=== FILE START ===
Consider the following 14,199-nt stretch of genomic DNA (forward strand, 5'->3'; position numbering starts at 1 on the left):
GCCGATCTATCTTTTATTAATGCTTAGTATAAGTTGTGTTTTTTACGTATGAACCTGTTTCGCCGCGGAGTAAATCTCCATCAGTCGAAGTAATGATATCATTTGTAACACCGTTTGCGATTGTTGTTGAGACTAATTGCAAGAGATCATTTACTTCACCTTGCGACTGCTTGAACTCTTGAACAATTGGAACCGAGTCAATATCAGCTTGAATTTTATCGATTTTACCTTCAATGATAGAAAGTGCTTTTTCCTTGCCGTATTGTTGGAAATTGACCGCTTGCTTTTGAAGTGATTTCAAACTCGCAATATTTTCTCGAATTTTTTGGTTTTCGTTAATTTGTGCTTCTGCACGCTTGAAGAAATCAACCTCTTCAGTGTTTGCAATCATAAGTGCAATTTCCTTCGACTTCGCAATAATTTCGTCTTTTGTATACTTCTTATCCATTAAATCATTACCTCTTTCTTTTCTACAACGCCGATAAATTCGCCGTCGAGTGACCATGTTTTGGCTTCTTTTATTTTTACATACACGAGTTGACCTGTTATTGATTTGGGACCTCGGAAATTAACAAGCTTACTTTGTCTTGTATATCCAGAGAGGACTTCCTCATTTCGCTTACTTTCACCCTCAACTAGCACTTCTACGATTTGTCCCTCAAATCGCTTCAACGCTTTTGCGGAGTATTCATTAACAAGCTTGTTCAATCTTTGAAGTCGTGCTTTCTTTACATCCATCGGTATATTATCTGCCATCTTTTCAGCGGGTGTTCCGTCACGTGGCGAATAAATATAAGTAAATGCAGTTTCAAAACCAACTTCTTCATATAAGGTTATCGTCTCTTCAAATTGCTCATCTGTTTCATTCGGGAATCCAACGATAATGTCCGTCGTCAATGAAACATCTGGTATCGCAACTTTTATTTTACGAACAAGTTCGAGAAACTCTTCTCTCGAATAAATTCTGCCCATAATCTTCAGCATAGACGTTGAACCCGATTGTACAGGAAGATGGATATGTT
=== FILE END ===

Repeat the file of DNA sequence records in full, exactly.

Consider the following 14,199-nt stretch of genomic DNA (forward strand, 5'->3'; position numbering starts at 1 on the left):
GCCGATCTATCTTTTATTAATGCTTAGTATAAGTTGTGTTTTTTACGTATGAACCTGTTTCGCCGCGGAGTAAATCTCCATCAGTCGAAGTAATGATATCATTTGTAACACCGTTTGCGATTGTTGTTGAGACTAATTGCAAGAGATCATTTACTTCACCTTGCGACTGCTTGAACTCTTGAACAATTGGAACCGAGTCAATATCAGCTTGAATTTTATCGATTTTACCTTCAATGATAGAAAGTGCTTTTTCCTTGCCGTATTGTTGGAAATTGACCGCTTGCTTTTGAAGTGATTTCAAACTCGCAATATTTTCTCGAATTTTTTGGTTTTCGTTAATTTGTGCTTCTGCACGCTTGAAGAAATCAACCTCTTCAGTGTTTGCAATCATAAGTGCAATTTCCTTCGACTTCGCAATAATTTCGTCTTTTGTATACTTCTTATCCATTAAATCATTACCTCTTTCTTTTCTACAACGCCGATAAATTCGCCGTCGAGTGACCATGTTTTGGCTTCTTTTATTTTTACATACACGAGTTGACCTGTTATTGATTTGGGACCTCGGAAATTAACAAGCTTACTTTGTCTTGTATATCCAGAGAGGACTTCCTCATTTCGCTTACTTTCACCCTCAACTAGCACTTCTACGATTTGTCCCTCAAATCGCTTCAACGCTTTTGCGGAGTATTCATTAACAAGCTTGTTCAATCTTTGAAGTCGTGCTTTCTTTACATCCATCGGTATATTATCTGCCATCTTTTCAGCGGGTGTTCCGTCACGTGGCGAATAAATATAAGTAAATGCAGTTTCAAAACCAACTTCTTCATATAAGGTTATCGTCTCTTCAAATTGCTCATCTGTTTCATTCGGGAATCCAACGATAATGTCCGTCGTCAATGAAACATCTGGTATCGCAACTTTTATTTTACGAACAAGTTCGAGAAACTCTTCTCTCGAATAAATTCTGCCCATAATCTTCAGCATAGACGTTGAACCCGATTGTACAGGAAGATGGATATGTT